One of the things that you may be taking advantage of in your home without really thinking much about is your electrical panel. As long as it’s working correctly, and providing electricity for your home you more than likely don’t give it too much thought. However, when something goes wrong do you know the basics of your electrical panel? Let’s go over the different basics of your electrical panel to help you when it comes to doing maintenance on your panel. In some cases, understanding the basics can make it easier on you when you try to describe the problem to the professionals to get your point across.
Type of Electrical Panel
In many newer homes, the electrical panel is called the service panel or the load center. This area is the point in your home where the main wires, located outside of your home, connect to the exit wires that go from the panel to different locations inside your home. The primary wire is called the service drop or service wire. The various cables that exit out of the service panel are called branch wire circuits or just branch circuits. This setup is very similar to a fuse box. You’ll have circuit breakers inside of it.
Many older homes still have a fuse box. It may also be known as a circuit breaker panel or a fuse panel in addition to the term fuse box. Inside of this box are fuses that are replaced when a fuse blows. Fuses typically can be pulled out and pushed back in or screwed in and out. Older homes may have fuse boxes with four fuses that are 60-amperes.
Identifying Your Electrical Panel
When it comes to electrical panel basics, it’s important to know what your panel looks like. No matter what type of electrical panel you have, it will look about the same as others. Typically, you’ll find it in the basement or utility room in homes without a basement. You’ll see a box that’s usually grey with a door on the front of it. It will have a thick cable going into it.
Opening the Panel Door
Inside the panel door, you’ll see either circuit breakers or fuses. Each circuit breaker or fuse goes to a specific area of your home. It’s always helpful when everything has a label, so you know which goes with what section of your home. This setup is great for when a circuit breaker pops, and you need to know which is the problem. In most set-ups, you’ll have one large panel that will serve the entire home with circuits inside of it.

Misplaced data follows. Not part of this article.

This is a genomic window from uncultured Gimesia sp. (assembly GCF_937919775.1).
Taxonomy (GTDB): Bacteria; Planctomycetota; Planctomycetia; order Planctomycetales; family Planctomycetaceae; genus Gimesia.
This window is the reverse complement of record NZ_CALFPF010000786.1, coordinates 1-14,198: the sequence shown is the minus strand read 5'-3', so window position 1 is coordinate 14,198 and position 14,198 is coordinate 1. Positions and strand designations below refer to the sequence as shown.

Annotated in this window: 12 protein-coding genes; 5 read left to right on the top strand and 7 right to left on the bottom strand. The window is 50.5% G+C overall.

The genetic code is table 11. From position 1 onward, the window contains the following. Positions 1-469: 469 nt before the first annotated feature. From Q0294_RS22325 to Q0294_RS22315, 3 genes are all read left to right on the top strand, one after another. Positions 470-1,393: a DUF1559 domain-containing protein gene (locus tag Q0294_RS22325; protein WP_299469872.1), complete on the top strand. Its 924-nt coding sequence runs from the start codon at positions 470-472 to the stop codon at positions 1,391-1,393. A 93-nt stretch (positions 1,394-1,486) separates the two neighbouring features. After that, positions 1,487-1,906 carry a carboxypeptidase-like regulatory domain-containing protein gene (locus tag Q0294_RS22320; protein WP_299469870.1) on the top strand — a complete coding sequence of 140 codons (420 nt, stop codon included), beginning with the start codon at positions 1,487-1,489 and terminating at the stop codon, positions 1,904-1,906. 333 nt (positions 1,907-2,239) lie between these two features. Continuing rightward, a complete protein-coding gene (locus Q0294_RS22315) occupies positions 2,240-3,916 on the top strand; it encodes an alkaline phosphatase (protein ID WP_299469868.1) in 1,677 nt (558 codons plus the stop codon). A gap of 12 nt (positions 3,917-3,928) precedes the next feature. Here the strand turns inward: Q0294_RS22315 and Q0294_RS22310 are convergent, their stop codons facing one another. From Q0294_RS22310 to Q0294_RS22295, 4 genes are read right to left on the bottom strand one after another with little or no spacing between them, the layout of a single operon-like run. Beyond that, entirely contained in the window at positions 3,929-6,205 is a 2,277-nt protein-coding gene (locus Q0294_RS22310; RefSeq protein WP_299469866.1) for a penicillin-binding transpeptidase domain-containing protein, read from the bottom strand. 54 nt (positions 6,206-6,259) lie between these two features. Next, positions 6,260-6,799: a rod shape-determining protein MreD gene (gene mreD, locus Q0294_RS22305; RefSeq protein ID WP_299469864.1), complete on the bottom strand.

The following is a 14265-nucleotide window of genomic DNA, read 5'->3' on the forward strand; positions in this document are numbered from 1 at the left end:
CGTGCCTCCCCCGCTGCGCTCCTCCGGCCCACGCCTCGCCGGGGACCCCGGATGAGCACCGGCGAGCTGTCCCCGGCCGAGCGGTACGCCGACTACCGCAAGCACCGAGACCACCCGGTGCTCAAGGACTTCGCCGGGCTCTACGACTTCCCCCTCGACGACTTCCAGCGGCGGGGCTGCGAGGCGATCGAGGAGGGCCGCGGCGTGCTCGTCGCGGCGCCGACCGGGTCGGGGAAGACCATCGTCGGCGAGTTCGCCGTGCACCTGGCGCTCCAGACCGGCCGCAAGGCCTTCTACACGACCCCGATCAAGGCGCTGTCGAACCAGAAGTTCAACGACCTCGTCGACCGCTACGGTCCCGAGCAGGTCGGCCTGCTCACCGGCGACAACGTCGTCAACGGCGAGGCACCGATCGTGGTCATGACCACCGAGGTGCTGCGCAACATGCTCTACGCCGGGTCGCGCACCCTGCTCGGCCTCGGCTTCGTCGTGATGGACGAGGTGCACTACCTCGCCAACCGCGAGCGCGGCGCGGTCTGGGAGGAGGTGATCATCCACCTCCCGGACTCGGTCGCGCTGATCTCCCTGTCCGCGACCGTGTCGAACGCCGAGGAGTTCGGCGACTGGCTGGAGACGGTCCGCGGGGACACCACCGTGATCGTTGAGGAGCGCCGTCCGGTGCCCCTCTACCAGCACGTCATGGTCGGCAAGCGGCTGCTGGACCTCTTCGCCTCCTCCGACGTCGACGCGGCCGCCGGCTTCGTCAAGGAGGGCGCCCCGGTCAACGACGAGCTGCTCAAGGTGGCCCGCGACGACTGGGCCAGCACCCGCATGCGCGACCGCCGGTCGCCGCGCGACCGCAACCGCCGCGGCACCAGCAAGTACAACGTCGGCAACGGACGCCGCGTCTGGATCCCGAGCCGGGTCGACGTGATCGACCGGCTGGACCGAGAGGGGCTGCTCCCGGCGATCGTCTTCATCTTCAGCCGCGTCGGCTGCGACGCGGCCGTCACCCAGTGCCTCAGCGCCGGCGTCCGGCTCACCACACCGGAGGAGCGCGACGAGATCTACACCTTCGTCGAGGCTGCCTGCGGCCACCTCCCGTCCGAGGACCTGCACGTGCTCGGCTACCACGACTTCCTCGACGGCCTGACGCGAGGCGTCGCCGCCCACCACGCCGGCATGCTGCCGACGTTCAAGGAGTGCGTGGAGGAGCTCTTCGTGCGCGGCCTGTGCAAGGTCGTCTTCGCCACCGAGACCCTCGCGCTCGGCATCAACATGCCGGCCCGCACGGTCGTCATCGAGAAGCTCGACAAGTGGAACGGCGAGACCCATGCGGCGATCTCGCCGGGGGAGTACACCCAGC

In some cases, it’s necessary to have more than one. A smaller panel, which is known as a subpanel, is usually used for a specific area. For instance, you may have one for your garage, any home additions, or if you have a larger-sized kitchen. This smaller panel works in the same manner, but rather than having the electricity come from outside the home; it comes from the main electrical panel.
Electrical Panel Parts
Here are some common electrical panel parts that you can familiarize yourself with when it to help you understand the basics of your electrical panel.
- Circuit Breaker – a switch used in more modern systems
- Single Pole Breaker – a circuit breaker that runs most of your smaller electricity needs as it handles up to 120 amps
- Double Pole Breaker – a circuit breaker that runs your larger appliances, such as your dryer or water heater, as it handles up to 240 amps
- Fuse – found in older systems similar to a circuit breaker
- Expansion Slots – an area where a new circuit breaker can go at a later date, such as when adding an addition to your home
- Service Disconnect Switch – a switch that allows you to turn off all the power to your home in case you need to work on something, or there’s an emergency that requires the electricity to be off
Understanding the Basics of Your Electrical Panel
Homeowners can handle the electrical panel when it comes to the easy things. Changing a fuse or flipping a circuit, are relatively safe to handle for most people. In fact, homeowners can handle all of their electrical needs. However, many make a choice not to do so. Electrical systems may not be overly complicated, but they can be dangerous. Making a mistake with your outlets can result in a shock or other injury, but making a mistake with your electrical panel could have much more dire results. Your best protection is to have a handle on the knowledge of the basics of your electrical panel. If you don’t feel comfortable with it, it may be best if you call in the professionals.
When something is going on with your electrical panel, or you’d like to improve it, it’s a good idea to talk to the professionals. They understand what safety precautions are necessary to handle repairs and upgrades to your electrical panel. In addition, they can often recommend updates that you need to remain up to the current codes. In fact, did you know that some insurance policies require your electrical panel to be up to date or your coverage may not include damage done by an old panel? Contact us today to learn more about how our service can benefit your electrical panel.